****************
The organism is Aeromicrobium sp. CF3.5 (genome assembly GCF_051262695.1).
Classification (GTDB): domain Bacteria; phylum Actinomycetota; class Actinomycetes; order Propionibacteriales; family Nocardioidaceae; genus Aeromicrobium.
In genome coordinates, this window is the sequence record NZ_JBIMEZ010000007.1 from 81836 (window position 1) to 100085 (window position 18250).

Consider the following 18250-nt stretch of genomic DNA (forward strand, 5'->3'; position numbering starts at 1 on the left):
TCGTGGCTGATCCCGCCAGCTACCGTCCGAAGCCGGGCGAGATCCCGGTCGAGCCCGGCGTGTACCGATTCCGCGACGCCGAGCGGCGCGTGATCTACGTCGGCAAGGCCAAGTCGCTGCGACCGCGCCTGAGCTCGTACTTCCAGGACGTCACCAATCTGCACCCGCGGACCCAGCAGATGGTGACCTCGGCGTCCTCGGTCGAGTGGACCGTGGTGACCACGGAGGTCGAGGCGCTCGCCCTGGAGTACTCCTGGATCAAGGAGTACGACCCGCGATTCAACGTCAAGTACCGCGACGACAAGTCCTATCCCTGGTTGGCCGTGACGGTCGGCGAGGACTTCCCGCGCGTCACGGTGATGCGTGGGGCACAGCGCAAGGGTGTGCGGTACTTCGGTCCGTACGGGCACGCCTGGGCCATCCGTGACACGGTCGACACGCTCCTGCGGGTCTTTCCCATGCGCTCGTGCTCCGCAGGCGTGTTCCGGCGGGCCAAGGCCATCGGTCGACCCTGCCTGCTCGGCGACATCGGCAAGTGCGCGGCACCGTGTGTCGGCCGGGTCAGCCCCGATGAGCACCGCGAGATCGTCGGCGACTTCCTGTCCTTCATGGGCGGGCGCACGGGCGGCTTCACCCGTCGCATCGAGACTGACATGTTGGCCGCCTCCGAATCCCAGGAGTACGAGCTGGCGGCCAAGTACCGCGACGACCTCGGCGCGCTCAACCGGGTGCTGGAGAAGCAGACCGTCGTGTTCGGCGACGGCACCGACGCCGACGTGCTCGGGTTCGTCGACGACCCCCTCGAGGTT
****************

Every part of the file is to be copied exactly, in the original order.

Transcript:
The organism is Aeromicrobium sp. CF3.5 (genome assembly GCF_051262695.1).
Classification (GTDB): domain Bacteria; phylum Actinomycetota; class Actinomycetes; order Propionibacteriales; family Nocardioidaceae; genus Aeromicrobium.
In genome coordinates, this window is the sequence record NZ_JBIMEZ010000007.1 from 81836 (window position 1) to 100085 (window position 18250).

Consider the following 18250-nt stretch of genomic DNA (forward strand, 5'->3'; position numbering starts at 1 on the left):
TCGTGGCTGATCCCGCCAGCTACCGTCCGAAGCCGGGCGAGATCCCGGTCGAGCCCGGCGTGTACCGATTCCGCGACGCCGAGCGGCGCGTGATCTACGTCGGCAAGGCCAAGTCGCTGCGACCGCGCCTGAGCTCGTACTTCCAGGACGTCACCAATCTGCACCCGCGGACCCAGCAGATGGTGACCTCGGCGTCCTCGGTCGAGTGGACCGTGGTGACCACGGAGGTCGAGGCGCTCGCCCTGGAGTACTCCTGGATCAAGGAGTACGACCCGCGATTCAACGTCAAGTACCGCGACGACAAGTCCTATCCCTGGTTGGCCGTGACGGTCGGCGAGGACTTCCCGCGCGTCACGGTGATGCGTGGGGCACAGCGCAAGGGTGTGCGGTACTTCGGTCCGTACGGGCACGCCTGGGCCATCCGTGACACGGTCGACACGCTCCTGCGGGTCTTTCCCATGCGCTCGTGCTCCGCAGGCGTGTTCCGGCGGGCCAAGGCCATCGGTCGACCCTGCCTGCTCGGCGACATCGGCAAGTGCGCGGCACCGTGTGTCGGCCGGGTCAGCCCCGATGAGCACCGCGAGATCGTCGGCGACTTCCTGTCCTTCATGGGCGGGCGCACGGGCGGCTTCACCCGTCGCATCGAGACTGACATGTTGGCCGCCTCCGAATCCCAGGAGTACGAGCTGGCGGCCAAGTACCGCGACGACCTCGGCGCGCTCAACCGGGTGCTGGAGAAGCAGACCGTCGTGTTCGGCGACGGCACCGACGCCGACGTGCTCGGGTTCGTCGACGACCCCCTCGAGGTT